• Sun. Jul 14th, 2024

Rudy Giuliani’s Financial Woes Are Getting Even Worse

Rudy Giuliani Defamation Case Begins In Washington, D.C.

Photo: Drew Angerer/Getty Images

Rudy Giuliani’s financial woes are deteriorating even further.

On Monday, a federal bankruptcy judge appeared open to taking a step that would be bad news for Giuliani’s financial independence: appointing an independent trustee to oversee the former New York City mayor’s finances and assets. Judge Sean Lane stopped short of a final ruling on the matter but suggested he had serious concerns about Giuliani’s ability and willingness to participate in the proceedings. He set another hearing for July 10. “There are reasons to be very concerned here,” he said, per Law & Crime.

Lawyers representing Giuliani’s creditors have alleged that the former mayor is intentionally funneling money intended for their clients through his personal business, Giuliani Communications, and that he has failed to file his required monthly financial reports on time. According to the New York Times, the reports Giuliani has submitted have been spotty at best, featuring conflicting cash balances that differ month to month and showing no sources of compensation despite his in-court claims that he supports himself through his Social Security benefits and his podcast.

“He’s not a doddering 80-year-old. He is a shrewd and manipulative man. His reports are false, inconsistent, and late. His deadlines are ignored,” said Rachel Strickland, an attorney representing Ruby Freeman and Shaye Moss, two Georgia election workers to whom Giuliani owes astronomical sums of money.

Giuliani’s legal team pushed back on those claims, saying his irregular records are a result of his bookkeeper falling ill and an accountant quitting. Strickland called those assertions “red flags.” The U.S. government has reportedly grown tired of Giuliani’s antics: The Times reports that a U.S. Trustee office representative indicated that the government could file to dismiss Giuliani’s bankruptcy claim, which would result in his losing the protection of his assets, including multiple homes and New York Yankees World Series rings.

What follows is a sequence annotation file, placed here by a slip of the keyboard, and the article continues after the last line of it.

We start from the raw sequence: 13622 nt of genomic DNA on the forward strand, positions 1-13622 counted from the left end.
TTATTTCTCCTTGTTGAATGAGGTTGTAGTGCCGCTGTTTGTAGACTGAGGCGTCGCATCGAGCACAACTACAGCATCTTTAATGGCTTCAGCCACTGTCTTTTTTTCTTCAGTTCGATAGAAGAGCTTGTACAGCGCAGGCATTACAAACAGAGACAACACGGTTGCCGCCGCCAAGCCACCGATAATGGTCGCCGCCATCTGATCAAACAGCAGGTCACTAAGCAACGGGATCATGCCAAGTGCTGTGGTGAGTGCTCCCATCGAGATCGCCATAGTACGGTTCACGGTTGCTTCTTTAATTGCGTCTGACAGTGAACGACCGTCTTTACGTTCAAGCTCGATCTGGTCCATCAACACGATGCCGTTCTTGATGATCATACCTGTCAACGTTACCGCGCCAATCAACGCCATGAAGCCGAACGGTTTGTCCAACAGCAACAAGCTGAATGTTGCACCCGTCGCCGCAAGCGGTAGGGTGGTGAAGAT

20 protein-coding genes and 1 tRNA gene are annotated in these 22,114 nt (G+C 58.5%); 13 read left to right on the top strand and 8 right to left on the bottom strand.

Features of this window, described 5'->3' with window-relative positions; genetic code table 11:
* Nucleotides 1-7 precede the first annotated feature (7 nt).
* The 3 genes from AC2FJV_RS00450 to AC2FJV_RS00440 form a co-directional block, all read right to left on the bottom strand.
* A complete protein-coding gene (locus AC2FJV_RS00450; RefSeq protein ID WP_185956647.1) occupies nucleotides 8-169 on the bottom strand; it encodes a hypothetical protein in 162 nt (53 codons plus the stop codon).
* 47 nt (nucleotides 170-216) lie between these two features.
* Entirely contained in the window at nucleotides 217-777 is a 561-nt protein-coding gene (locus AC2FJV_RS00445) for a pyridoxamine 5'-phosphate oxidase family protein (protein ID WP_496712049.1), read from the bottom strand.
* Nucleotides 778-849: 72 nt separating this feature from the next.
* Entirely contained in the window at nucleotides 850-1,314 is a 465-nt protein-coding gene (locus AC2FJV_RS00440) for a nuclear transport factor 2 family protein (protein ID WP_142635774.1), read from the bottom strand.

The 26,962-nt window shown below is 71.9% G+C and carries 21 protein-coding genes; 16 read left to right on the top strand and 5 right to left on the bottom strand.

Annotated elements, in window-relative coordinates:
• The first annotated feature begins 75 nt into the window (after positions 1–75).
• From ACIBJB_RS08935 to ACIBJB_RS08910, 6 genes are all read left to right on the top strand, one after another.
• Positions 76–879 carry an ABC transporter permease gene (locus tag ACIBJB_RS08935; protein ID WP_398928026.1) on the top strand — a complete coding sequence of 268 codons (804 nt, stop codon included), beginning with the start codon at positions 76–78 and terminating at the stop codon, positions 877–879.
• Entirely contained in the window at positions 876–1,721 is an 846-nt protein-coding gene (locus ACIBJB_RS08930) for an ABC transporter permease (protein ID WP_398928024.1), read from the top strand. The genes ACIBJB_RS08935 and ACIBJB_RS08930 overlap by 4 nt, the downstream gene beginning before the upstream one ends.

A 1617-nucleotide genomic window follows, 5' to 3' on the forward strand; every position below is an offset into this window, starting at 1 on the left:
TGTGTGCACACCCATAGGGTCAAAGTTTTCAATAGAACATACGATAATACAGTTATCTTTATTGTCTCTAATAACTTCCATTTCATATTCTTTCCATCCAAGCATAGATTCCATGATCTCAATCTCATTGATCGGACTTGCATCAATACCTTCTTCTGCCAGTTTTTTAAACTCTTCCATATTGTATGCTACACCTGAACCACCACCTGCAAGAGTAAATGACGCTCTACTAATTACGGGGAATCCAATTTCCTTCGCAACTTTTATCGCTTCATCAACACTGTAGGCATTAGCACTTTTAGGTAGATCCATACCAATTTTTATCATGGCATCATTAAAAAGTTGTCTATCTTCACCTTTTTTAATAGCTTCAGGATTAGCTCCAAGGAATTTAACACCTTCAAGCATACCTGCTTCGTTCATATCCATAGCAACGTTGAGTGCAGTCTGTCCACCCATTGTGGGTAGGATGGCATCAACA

Giuliani filed for Chapter 11 bankruptcy in December and declared $158 million in unpaid debts. The move came just days after a Washington, D.C., jury ruled the former mayor must pay $148 million in damages to Freeman and Moss in their defamation suit against him. Giuliani had falsely accused the mother and daughter of meddling in the vote-counting process as part of Donald Trump’s campaign against the 2020 election outcome, resulting in an endless cycle of racist and violent threats and harassment against the two women. In April, Giuliani lost an attempt to have the verdict thrown out. He’s also being sued by his former lawyer Robert Costello for $1.4 million in owed fees. Earlier this week, Hunter Biden dropped a pending civil lawsuit against Giuliani and Costello in connection with the release of data from his stolen laptop.

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